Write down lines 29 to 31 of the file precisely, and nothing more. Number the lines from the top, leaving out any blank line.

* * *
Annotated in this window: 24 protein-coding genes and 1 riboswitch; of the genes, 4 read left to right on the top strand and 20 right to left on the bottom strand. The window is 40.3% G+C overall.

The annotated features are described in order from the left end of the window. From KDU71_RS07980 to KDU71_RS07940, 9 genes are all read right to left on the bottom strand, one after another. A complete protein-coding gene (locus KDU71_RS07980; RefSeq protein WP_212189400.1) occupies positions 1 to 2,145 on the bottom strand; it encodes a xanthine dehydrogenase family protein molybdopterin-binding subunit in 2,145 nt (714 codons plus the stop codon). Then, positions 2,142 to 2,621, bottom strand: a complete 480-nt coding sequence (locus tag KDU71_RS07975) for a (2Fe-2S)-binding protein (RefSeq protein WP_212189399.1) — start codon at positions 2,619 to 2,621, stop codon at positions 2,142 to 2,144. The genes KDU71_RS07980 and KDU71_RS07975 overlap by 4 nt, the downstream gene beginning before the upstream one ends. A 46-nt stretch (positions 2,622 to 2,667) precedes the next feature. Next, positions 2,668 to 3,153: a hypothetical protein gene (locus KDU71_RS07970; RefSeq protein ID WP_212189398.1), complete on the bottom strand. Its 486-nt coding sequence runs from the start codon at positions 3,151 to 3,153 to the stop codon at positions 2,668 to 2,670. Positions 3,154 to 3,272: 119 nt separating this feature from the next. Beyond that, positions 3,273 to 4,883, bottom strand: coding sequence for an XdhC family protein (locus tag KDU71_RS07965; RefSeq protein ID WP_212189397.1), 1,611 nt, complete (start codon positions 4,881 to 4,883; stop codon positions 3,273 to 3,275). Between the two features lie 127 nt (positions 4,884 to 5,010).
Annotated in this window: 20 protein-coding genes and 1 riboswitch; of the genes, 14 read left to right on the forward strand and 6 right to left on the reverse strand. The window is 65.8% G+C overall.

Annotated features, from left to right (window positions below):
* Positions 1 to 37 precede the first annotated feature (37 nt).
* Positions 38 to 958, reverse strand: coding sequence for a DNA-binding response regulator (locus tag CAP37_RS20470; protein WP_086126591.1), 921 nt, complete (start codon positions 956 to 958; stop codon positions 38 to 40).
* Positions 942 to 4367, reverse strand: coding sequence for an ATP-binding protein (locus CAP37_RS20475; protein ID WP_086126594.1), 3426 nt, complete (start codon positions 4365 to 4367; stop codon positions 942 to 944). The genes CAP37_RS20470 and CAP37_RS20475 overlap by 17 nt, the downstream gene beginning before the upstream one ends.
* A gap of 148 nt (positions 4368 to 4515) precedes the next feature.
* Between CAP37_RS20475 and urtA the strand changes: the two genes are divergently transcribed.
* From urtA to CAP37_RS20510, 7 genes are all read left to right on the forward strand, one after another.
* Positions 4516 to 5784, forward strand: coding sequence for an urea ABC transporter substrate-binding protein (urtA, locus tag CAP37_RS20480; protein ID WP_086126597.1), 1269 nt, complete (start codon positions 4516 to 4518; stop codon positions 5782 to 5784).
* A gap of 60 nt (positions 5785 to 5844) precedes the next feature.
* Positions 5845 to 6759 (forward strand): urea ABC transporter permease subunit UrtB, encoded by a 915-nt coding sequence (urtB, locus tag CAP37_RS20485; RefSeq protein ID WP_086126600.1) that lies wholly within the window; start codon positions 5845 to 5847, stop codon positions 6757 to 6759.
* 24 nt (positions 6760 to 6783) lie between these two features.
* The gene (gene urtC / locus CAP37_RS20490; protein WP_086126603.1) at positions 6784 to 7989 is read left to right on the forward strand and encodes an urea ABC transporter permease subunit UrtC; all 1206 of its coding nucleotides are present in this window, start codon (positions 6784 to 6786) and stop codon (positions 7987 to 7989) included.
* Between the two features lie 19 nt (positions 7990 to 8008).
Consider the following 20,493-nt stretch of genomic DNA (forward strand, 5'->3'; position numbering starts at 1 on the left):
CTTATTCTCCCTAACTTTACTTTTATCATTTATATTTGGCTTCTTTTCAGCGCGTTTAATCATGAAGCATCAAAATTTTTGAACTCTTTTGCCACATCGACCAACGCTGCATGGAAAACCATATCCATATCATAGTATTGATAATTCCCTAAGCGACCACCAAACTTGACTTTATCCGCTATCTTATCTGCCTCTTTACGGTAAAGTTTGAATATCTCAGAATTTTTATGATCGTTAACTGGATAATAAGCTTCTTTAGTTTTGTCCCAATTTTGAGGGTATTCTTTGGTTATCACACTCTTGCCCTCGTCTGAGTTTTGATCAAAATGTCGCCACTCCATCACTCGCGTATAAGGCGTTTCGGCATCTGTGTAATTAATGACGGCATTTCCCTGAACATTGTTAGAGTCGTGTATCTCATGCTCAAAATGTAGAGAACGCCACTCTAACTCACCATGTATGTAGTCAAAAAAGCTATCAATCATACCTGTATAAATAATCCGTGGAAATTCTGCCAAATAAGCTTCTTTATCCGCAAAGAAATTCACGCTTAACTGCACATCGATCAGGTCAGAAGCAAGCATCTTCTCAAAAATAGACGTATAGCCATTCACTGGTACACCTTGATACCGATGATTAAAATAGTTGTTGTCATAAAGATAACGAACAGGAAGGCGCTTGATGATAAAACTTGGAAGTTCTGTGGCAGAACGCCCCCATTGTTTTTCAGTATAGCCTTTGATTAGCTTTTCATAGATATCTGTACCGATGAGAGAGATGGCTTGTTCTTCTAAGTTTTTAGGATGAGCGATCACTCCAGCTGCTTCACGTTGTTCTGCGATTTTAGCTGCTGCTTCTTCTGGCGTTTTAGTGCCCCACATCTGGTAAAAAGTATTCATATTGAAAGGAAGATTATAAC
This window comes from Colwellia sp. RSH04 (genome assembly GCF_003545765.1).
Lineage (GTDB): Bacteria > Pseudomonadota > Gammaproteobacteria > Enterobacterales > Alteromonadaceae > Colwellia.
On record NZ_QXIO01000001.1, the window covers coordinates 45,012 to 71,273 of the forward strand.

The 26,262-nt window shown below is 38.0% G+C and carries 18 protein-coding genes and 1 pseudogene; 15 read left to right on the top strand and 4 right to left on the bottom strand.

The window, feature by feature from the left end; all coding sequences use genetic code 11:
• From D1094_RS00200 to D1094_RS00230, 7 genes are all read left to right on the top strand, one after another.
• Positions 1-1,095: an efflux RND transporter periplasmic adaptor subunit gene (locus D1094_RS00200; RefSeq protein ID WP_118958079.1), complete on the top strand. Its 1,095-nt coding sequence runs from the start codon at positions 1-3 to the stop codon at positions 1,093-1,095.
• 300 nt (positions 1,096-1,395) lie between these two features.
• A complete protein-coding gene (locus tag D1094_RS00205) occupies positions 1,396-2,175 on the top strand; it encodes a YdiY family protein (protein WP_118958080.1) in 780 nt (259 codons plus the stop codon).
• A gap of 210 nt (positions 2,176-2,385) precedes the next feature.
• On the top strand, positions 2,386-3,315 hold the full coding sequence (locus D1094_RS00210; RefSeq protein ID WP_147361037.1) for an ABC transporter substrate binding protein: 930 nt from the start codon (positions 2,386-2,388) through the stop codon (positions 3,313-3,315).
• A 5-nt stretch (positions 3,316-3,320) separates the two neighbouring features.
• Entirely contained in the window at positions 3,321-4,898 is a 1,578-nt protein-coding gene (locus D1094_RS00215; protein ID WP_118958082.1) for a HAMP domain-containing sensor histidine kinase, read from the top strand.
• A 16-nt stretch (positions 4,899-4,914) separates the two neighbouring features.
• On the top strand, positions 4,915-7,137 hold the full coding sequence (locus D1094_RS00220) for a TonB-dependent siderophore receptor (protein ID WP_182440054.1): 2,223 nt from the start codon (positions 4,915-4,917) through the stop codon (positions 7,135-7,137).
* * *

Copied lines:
• On the top strand, positions 2,386-3,315 hold the full coding sequence (locus D1094_RS00210; RefSeq protein ID WP_147361037.1) for an ABC transporter substrate binding protein: 930 nt from the start codon (positions 2,386-2,388) through the stop codon (positions 3,313-3,315).
• A 5-nt stretch (positions 3,316-3,320) separates the two neighbouring features.
• Entirely contained in the window at positions 3,321-4,898 is a 1,578-nt protein-coding gene (locus D1094_RS00215; protein ID WP_118958082.1) for a HAMP domain-containing sensor histidine kinase, read from the top strand.